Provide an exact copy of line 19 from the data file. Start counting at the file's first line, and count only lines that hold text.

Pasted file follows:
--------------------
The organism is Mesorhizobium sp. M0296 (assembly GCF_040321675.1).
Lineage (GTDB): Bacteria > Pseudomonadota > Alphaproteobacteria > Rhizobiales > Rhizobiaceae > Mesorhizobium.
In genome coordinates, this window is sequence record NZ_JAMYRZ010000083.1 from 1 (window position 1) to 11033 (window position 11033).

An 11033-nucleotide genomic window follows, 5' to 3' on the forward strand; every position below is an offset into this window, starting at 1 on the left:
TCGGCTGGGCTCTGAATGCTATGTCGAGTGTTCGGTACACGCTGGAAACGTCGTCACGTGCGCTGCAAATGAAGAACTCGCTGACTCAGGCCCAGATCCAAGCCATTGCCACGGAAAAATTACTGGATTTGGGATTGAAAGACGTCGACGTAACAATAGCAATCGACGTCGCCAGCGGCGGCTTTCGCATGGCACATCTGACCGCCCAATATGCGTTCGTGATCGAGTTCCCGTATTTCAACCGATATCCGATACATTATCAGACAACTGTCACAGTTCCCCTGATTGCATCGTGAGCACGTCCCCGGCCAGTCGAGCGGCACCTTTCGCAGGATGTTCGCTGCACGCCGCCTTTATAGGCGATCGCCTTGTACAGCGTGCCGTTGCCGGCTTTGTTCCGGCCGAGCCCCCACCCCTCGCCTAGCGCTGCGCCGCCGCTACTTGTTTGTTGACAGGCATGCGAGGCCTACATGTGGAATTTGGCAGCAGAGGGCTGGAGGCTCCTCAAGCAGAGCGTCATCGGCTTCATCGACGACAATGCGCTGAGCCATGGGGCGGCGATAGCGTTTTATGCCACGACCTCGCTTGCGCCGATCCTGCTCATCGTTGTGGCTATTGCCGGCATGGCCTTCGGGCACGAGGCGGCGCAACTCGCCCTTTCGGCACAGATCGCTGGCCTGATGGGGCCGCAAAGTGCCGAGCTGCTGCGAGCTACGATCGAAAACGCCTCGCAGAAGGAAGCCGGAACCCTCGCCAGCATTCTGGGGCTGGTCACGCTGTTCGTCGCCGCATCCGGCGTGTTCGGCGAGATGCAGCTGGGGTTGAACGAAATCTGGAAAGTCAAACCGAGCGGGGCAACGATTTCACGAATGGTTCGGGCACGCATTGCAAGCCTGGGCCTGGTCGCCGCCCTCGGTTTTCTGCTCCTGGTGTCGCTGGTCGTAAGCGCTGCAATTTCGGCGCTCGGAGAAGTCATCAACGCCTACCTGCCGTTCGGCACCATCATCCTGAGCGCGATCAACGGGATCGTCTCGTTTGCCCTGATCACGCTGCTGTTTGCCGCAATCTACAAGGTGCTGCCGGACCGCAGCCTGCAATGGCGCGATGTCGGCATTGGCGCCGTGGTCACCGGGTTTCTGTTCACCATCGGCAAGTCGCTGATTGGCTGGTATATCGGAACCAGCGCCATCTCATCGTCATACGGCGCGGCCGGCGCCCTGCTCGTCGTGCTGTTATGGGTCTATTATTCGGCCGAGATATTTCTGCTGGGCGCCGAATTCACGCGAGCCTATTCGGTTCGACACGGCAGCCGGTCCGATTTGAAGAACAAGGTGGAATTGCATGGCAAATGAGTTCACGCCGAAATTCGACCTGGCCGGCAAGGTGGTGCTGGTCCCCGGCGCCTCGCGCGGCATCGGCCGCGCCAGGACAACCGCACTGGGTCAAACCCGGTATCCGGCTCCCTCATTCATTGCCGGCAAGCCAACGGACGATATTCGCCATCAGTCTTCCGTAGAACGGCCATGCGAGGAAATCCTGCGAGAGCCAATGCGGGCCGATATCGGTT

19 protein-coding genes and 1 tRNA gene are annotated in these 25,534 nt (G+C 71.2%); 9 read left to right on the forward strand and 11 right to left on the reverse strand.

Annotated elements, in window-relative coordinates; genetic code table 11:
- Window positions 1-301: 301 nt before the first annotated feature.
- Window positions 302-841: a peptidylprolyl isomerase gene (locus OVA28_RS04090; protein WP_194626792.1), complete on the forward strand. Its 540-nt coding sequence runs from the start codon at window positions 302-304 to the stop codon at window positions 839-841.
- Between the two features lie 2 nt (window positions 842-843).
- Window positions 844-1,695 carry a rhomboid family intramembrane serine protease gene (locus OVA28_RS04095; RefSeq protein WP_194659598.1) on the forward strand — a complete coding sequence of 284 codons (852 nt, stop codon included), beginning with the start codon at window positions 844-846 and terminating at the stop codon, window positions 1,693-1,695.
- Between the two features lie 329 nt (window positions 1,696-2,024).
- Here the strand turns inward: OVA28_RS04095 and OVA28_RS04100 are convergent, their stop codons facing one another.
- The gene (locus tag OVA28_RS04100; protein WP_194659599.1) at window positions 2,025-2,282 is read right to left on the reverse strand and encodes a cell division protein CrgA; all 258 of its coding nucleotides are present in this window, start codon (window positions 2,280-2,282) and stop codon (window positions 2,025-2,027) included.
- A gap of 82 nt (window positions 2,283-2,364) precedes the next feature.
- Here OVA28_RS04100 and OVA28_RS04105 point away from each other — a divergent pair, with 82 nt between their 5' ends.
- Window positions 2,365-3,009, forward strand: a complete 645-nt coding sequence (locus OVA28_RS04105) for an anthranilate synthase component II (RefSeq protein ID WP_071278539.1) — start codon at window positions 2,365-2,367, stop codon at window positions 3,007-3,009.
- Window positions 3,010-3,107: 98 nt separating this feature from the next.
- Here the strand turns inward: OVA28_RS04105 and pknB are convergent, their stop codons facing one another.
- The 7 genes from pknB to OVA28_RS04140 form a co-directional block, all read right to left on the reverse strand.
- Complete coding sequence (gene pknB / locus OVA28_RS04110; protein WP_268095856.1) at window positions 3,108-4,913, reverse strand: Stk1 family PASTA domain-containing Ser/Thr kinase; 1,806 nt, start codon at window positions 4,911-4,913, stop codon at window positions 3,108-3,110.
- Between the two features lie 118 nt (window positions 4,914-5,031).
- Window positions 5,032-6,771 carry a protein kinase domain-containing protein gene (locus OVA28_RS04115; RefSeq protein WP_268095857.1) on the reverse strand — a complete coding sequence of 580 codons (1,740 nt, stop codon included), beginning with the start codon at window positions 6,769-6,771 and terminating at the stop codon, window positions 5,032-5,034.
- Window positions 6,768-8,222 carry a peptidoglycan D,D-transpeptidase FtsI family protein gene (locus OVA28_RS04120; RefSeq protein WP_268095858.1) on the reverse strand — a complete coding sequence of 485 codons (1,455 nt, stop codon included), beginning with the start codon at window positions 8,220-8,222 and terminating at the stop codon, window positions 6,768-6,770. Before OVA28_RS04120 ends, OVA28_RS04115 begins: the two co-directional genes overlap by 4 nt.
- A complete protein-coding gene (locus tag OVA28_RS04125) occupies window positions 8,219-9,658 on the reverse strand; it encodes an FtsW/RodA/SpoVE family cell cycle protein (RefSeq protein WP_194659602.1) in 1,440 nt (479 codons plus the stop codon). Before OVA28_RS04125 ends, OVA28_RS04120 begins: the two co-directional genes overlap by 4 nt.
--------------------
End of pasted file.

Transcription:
- Here the strand turns inward: OVA28_RS04105 and pknB are convergent, their stop codons facing one another.